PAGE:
The department also offers postgraduate and postdoctoral programs in a wide range of research areas including applied optics, applied radiation, materials science, microwaves, ultrasonics, sensors and instrumentation, complex networks, and theoretical and computational physics. As of July 2017, we have 431 undergraduate students, 105 postgraduate students (59 enrolled in Master's programs and 46 in the doctoral program) and three post-doctoral fellows.

The department has essentially five main research groups focusing on the following topics: magnetic and superconducting materials; condensed matter physics; lasers and photonics; instrumentation sciences and technology; and theoretical and computational physics. Many state-of-the-art research instruments such as an ellipsometer, a UV-visible spectrophotometer, an RF magnetron sputtering system, X-ray diffraction (XRD) and atomic force microscopy (AFM) are available in the department and can be used by all research groups. Furthermore, there is also strong collaboration among the academic members of the department with several research institutes in Universiti Putra Malaysia such as the Institute for Mathematical Research (INSPEM), the Institute of Advanced Technology (ITMA) and the Institute of Bioscience (IBS).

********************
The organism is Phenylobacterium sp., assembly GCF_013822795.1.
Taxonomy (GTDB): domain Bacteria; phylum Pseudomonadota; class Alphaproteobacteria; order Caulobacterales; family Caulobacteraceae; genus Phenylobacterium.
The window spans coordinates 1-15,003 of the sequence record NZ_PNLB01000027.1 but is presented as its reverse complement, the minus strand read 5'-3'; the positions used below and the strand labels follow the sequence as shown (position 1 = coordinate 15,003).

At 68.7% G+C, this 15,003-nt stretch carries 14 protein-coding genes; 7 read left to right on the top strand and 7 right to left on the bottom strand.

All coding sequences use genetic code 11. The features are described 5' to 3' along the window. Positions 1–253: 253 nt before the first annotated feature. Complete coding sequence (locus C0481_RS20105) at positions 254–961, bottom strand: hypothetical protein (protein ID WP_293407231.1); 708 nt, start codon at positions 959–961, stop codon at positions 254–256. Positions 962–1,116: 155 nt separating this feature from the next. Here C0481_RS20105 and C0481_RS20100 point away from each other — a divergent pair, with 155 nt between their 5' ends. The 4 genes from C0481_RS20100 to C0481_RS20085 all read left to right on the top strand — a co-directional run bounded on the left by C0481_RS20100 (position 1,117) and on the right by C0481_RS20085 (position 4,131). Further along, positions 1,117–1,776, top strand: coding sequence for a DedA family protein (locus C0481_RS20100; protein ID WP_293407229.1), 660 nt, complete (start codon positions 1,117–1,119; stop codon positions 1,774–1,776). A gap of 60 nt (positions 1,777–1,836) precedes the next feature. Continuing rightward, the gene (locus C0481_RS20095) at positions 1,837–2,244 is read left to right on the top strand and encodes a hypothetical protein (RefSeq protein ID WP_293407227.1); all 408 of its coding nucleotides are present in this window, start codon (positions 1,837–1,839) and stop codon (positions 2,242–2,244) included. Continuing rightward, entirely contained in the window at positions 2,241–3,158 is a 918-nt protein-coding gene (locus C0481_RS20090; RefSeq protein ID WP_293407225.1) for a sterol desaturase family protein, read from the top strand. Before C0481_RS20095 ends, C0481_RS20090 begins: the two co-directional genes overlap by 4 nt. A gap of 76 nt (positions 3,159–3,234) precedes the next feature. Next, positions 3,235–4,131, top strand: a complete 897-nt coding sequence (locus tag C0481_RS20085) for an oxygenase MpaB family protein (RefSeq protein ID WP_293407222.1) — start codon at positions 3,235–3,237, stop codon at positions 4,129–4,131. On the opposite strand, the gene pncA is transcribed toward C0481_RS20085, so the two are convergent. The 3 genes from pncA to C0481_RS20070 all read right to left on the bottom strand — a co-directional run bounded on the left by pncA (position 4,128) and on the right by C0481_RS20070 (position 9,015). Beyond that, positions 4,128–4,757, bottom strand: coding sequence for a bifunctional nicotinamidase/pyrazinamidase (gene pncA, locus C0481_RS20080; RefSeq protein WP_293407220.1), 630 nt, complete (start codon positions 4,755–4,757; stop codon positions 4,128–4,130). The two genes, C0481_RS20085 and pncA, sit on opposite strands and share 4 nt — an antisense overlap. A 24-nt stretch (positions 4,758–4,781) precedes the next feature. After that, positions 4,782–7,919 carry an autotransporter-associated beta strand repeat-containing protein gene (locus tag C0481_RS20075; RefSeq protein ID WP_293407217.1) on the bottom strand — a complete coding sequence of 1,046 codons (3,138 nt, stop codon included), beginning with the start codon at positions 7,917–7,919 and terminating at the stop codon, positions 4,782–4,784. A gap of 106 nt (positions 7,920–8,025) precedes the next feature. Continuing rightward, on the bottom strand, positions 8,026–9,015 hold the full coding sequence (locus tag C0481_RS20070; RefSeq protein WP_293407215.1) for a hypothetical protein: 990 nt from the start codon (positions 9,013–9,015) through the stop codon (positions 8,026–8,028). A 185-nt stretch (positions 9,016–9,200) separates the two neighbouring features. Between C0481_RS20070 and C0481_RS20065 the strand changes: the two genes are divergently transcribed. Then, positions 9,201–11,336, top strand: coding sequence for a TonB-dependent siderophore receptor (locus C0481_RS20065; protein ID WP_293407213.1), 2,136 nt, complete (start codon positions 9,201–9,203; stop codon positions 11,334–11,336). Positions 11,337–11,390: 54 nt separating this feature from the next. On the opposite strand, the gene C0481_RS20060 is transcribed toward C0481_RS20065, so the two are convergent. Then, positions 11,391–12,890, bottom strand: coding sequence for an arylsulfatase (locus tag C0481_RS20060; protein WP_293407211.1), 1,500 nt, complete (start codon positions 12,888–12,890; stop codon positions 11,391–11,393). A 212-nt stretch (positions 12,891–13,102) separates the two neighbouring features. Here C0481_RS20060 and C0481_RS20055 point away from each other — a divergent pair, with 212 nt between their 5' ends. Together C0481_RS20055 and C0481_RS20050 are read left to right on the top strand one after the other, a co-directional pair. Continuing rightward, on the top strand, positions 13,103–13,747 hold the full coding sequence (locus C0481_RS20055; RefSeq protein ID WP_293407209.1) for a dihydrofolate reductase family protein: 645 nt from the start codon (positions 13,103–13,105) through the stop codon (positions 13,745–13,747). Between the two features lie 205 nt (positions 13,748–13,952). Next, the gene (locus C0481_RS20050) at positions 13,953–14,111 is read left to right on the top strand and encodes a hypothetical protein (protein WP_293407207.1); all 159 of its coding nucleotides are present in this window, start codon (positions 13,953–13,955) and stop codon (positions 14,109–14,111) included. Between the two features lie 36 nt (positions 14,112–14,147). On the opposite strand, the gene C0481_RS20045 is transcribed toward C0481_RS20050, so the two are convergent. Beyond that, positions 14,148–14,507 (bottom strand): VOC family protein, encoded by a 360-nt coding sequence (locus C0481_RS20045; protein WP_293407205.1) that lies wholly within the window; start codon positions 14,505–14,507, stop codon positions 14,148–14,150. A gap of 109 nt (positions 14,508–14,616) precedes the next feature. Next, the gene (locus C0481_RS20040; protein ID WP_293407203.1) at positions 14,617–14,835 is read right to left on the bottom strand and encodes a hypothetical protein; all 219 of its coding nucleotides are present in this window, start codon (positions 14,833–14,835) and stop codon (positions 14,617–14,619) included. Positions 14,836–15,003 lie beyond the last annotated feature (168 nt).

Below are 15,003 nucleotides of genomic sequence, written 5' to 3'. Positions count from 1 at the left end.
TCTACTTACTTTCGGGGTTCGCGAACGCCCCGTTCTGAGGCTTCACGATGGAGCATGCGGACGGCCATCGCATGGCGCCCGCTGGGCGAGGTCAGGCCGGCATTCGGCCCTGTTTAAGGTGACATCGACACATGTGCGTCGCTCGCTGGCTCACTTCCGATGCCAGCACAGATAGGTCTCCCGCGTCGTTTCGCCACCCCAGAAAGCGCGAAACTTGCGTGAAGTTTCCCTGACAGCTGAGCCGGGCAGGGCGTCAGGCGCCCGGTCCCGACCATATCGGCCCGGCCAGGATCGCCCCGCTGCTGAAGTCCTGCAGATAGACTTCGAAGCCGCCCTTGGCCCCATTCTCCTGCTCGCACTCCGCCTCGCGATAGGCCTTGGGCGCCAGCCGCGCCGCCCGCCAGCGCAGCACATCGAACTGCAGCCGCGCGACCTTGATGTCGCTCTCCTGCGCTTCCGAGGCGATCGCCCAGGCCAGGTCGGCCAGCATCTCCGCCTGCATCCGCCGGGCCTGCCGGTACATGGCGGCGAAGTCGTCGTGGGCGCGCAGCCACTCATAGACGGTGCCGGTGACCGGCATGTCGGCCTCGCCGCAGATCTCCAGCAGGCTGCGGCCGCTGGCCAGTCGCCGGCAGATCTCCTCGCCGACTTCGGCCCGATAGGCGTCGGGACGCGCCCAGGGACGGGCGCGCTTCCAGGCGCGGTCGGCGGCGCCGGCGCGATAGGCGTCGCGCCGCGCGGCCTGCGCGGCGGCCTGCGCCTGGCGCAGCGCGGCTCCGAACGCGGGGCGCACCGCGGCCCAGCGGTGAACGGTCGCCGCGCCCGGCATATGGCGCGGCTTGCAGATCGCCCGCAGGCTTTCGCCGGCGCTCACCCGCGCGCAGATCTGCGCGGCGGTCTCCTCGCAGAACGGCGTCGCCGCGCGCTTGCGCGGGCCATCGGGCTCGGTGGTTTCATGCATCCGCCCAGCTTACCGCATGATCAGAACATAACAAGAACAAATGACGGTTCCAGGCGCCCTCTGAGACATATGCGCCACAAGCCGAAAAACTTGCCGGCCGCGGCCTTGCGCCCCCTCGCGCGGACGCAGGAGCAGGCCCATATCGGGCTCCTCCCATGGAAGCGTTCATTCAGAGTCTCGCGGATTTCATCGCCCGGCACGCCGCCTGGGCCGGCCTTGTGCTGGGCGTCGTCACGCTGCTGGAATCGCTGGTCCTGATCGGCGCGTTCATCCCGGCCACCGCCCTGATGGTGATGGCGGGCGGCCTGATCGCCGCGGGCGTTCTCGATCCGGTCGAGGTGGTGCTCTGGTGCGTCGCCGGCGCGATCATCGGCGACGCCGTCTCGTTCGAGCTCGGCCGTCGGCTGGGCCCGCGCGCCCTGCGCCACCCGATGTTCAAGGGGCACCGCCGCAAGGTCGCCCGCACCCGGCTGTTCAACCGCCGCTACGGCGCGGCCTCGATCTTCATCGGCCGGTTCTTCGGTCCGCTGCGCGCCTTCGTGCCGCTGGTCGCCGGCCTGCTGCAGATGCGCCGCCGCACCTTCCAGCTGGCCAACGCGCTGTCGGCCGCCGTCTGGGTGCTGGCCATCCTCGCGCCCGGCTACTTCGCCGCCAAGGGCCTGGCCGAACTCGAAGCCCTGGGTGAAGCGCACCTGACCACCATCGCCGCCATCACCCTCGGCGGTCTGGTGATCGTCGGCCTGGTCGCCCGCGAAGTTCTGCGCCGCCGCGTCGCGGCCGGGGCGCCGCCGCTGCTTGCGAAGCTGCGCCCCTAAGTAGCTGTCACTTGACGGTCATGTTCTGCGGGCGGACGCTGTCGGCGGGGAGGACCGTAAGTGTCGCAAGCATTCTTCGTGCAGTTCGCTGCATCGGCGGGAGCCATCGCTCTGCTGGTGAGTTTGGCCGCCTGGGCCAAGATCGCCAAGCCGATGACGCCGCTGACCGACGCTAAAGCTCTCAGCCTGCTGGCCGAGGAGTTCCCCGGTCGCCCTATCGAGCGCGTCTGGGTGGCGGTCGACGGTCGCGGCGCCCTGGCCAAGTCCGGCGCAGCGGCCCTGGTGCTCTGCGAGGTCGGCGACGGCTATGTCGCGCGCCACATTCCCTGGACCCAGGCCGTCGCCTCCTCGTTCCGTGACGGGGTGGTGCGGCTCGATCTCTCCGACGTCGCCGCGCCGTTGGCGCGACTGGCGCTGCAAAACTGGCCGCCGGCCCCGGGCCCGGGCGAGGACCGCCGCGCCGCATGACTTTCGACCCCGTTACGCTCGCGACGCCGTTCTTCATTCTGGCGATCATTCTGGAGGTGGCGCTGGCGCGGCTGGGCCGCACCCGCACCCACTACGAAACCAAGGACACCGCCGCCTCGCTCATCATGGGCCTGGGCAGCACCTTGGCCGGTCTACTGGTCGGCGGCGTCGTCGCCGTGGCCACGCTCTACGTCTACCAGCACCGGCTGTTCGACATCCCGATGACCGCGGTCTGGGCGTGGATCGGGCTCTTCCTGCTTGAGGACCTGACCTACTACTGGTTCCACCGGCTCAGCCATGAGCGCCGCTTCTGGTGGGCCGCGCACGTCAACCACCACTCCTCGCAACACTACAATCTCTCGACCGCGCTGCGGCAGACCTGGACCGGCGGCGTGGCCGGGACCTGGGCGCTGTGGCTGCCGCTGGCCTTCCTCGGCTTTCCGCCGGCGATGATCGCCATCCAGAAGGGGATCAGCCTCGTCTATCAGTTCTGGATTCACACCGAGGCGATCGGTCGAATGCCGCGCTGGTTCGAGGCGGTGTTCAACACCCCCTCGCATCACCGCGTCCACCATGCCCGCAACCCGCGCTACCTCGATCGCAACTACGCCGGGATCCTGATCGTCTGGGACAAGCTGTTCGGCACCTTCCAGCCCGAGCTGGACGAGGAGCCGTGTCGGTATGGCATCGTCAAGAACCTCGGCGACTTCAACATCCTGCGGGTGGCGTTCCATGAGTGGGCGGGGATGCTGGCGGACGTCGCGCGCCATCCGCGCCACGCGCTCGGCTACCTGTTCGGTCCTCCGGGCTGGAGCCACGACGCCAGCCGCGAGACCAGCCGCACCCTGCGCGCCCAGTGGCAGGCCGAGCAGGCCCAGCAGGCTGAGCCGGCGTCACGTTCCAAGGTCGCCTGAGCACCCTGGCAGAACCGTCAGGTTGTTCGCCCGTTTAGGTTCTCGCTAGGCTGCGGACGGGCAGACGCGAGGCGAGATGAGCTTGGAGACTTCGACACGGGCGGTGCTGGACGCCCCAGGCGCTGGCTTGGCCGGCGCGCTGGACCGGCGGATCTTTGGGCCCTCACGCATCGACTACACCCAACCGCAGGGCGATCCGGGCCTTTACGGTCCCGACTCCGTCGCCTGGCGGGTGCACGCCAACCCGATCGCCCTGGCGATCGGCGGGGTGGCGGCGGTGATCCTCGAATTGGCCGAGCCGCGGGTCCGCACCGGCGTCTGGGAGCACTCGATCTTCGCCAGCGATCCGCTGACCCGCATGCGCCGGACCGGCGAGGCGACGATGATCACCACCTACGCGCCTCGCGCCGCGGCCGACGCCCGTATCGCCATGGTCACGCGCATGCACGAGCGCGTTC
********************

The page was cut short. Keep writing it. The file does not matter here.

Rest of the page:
Theoretical & Computational Physics